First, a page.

Serve cottage cheese with fruits or vegetables. Photo Credit Марина Пестерева/iStock/Getty Images
People either love or hate the creamy, lumpy texture of cottage cheese. If you're a fan, good news: Cottage cheese is bona fide health food as long as you opt for nonfat varieties. Top cottage cheese with peaches, berries or cherry tomatoes for a fresh, simple snack packed with nutrients.

Energy

With only 104 calories per 1-cup serving, cottage cheese is a remarkable, low-calorie source of a substantial 15 grams of protein. Eat a cup for breakfast and you'll stay full until your lunch hour.

Vitamins and Minerals

Cottage cheese contains a long list of vitamins and minerals that includes phosphorous, potassium, folate, vitamin A and zinc. Perhaps the most important nutrient is calcium -- a mineral necessary for muscle function, nerve impulse transmission, cell-to-cell signaling, vascular function and hormonal secretion. Calcium also plays a critical role in bone and tooth function and structure. One cup of cottage cheese contains 125 milligrams of this important mineral.

Considerations

Cottage cheese does have one unhealthy ingredient -- salt. A 1-cup serving packs a whopping 539 milligrams of sodium -- a significant percentage of the American Heart Association recommendation of 1,500 milligrams per day. Limit cottage cheese if you are on a low-sodium diet.
 
 
Cottage cheese is a source of protein, fat, vitamins and minerals.

While most cheese hardly has a reputation as a diet food, cottage cheese has long been a staple in many health conscious diets. Available in several varieties -- low fat, low sodium or mixed with fruit -- cottage cheese is versatile in the kitchen and can be consumed on its own or added to sweet or savory recipes. Cottage cheese is healthy to eat as part of a balanced diet, and provides a source of several essential nutrients.

 

Protein Content

One of the benefits of eating cottage cheese is its protein content. Every tissue and cell in your body contains protein, and needs to produce new protein molecules each day to grow and function. Cottage cheese provides amino acids, which your body can use to make these new proteins. It is also a source of complete protein, which means that it provides all the amino acids your body needs to function but cannot synthesize itself. Consuming complete protein sources like cottage cheese helps reduce your risk of an amino acid deficiency, which can impact your cells’ ability to make the proteins it needs to survive. Each cup of large-curd cottage cheese contains around 23 grams of protein, while an equivalent serving of small-curd cottage cheese contains approximately 25 grams.

Fat Content

Cottage cheese also serves as a source of healthy fatty acids and might prove especially beneficial to individuals with diabetes. Dairy products contain the unsaturated fatty acid trans-palmitoleic acid, which is associated with reduced diabetes risk. According to Harvard University, individuals with high levels of trans-palmitoleic acid in their bloodstream from consuming dairy products are approximately three times less likely to develop type 2 diabetes compared to people with low levels of the fatty acid. The recommended intake of trans-palmitoleic acid and the levels of this fatty acid in different types of cottage cheese have yet to be established as of April 2012, but consuming cottage cheese that contains dairy fat might offer some assistance in preventing diabetes. However, since full-fat or part-skim cottage cheese also contains harmful saturated fat, you should still consume the cheese in moderation.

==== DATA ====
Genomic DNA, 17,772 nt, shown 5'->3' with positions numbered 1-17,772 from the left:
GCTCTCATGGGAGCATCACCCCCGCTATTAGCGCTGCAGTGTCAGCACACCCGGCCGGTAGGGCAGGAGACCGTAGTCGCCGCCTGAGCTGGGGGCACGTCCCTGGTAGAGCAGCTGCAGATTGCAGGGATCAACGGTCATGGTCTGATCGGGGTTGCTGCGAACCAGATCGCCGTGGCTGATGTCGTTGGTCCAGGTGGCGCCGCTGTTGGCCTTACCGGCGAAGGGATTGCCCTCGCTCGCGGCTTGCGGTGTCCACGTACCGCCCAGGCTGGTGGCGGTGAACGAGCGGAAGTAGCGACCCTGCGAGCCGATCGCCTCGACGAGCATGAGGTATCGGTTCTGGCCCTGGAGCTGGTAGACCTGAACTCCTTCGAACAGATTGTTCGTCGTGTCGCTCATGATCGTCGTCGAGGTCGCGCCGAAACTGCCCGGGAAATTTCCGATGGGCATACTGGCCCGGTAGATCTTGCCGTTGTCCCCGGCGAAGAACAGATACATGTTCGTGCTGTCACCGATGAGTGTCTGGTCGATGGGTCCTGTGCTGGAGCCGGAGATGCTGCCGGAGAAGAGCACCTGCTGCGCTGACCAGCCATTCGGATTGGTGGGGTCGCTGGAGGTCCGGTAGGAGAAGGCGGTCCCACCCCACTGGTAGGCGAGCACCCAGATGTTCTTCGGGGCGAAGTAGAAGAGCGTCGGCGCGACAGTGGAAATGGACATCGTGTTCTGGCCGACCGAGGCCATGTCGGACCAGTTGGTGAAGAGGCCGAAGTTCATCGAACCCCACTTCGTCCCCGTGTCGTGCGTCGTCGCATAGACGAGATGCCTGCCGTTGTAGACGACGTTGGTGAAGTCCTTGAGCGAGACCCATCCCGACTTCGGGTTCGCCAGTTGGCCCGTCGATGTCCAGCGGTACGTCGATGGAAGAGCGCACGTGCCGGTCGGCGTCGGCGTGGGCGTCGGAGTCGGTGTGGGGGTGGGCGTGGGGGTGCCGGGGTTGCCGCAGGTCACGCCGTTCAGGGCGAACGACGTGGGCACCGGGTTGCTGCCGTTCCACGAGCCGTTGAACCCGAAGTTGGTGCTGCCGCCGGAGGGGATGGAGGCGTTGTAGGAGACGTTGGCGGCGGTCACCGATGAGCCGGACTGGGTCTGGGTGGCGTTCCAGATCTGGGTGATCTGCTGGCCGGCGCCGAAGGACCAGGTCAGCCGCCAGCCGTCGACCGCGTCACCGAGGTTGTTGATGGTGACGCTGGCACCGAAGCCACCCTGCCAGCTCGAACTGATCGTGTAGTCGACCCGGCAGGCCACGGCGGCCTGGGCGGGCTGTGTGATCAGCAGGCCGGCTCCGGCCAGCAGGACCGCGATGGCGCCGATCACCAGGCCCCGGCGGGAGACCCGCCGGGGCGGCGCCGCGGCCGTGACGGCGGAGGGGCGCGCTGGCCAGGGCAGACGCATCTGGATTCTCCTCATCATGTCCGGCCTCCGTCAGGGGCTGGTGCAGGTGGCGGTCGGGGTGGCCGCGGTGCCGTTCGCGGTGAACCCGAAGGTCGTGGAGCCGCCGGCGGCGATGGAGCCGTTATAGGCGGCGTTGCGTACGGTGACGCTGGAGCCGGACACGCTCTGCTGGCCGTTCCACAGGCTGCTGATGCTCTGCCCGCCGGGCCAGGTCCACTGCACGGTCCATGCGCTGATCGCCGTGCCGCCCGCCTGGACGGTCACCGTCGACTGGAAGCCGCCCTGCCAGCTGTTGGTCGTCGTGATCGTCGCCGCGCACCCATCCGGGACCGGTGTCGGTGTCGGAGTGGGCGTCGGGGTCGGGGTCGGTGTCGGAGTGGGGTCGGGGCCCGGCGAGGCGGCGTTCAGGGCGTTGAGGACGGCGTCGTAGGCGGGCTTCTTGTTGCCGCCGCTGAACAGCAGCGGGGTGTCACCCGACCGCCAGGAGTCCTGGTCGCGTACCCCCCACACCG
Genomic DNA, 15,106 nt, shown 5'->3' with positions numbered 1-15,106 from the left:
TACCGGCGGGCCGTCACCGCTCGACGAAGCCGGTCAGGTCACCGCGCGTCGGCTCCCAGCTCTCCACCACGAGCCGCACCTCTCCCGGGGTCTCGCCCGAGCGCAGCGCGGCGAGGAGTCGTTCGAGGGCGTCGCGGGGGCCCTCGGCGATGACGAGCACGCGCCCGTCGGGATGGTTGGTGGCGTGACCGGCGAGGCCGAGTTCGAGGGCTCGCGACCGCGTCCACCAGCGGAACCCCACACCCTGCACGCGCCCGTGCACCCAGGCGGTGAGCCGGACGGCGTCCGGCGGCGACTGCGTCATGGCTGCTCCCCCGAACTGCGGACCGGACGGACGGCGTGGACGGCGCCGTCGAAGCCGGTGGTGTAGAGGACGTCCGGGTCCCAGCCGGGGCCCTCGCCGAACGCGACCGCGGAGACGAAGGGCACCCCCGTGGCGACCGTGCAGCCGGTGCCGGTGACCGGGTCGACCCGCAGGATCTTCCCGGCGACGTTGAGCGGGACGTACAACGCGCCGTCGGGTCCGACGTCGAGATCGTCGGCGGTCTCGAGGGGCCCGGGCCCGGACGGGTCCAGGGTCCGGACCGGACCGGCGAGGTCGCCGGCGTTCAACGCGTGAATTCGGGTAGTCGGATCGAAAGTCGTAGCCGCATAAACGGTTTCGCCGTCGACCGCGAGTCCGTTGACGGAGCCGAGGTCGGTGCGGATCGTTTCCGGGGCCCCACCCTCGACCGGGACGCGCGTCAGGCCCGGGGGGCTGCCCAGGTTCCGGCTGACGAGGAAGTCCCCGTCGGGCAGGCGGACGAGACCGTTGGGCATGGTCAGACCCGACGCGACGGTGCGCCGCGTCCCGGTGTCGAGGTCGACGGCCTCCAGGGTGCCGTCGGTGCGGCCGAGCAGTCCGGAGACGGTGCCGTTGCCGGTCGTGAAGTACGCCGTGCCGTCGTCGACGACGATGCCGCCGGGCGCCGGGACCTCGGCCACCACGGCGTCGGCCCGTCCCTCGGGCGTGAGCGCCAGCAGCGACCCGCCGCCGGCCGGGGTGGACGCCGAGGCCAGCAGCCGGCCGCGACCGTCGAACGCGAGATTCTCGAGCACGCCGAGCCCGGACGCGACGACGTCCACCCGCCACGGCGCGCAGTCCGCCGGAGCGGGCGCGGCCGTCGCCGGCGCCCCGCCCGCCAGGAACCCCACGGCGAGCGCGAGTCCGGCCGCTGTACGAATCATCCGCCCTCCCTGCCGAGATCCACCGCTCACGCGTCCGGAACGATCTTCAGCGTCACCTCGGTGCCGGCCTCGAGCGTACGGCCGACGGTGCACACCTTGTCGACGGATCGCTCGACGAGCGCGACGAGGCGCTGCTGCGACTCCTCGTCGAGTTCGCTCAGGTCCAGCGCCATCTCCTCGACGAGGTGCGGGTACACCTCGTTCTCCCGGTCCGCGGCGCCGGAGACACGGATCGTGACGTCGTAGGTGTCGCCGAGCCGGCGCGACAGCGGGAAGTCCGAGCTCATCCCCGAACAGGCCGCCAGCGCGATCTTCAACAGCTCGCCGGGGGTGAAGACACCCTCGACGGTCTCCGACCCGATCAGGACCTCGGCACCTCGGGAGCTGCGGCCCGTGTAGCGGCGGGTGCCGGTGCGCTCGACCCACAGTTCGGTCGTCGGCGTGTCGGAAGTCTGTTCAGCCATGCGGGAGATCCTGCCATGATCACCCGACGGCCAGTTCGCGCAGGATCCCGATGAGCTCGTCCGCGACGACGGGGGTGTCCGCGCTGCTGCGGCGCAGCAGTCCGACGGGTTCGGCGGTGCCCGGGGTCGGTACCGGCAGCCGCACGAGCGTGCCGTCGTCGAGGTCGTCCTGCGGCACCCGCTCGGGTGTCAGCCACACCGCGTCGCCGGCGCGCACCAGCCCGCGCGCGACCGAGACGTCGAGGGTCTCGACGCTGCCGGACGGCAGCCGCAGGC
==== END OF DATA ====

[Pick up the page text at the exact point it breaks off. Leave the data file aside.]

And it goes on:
Vitamins and Minerals

Like many other dairy products, cottage cheese contains calcium and phosphorus that contribute to the health of your bones. Its calcium content also aids in nerve and muscle functioning. Cottage cheese provides a source of vitamin A -- important for the growth and development of your cells, including cells involved in maintaining the health of your immune system and skin -- as well as B vitamins that help your body break down and obtain energy from the foods you eat. Cottage cheese also contains sodium, important in helping to regulate your blood pressure. While some salt proves beneficial to your health, a cup of soft curd cottage cheese can contain over 800 milligrams of sodium -- two-thirds of the daily recommended intake for some adults, according to the Linus Pauling Institute at Oregon State University. If you’re looking to restrict your sodium intake, select low-sodium varieties of cottage cheese and eat the cheese in moderation.

Cottage Cheese and Weight Loss

Cottage cheese can be a healthy part of weight loss plan. Despite its rich taste and texture, cottage cheese is low in calories relative to other types of cheese; 100 grams of cottage cheese contains 98 calories, compared to 403 calories in 100 grams of cheddar cheese. In addition to eating cottage cheese on its own, consider substituting cottage cheese in place of other cheeses in your meals; for example, use a mixture of cottage cheese and spinach in lasagne, or mix cottage cheese with tuna to add cheesy flavor to a tuna melt. Substituting low-calorie foods like cottage cheese in place of high-calorie foods helps you lower your caloric intake, helping you create the caloric deficit required for weight loss.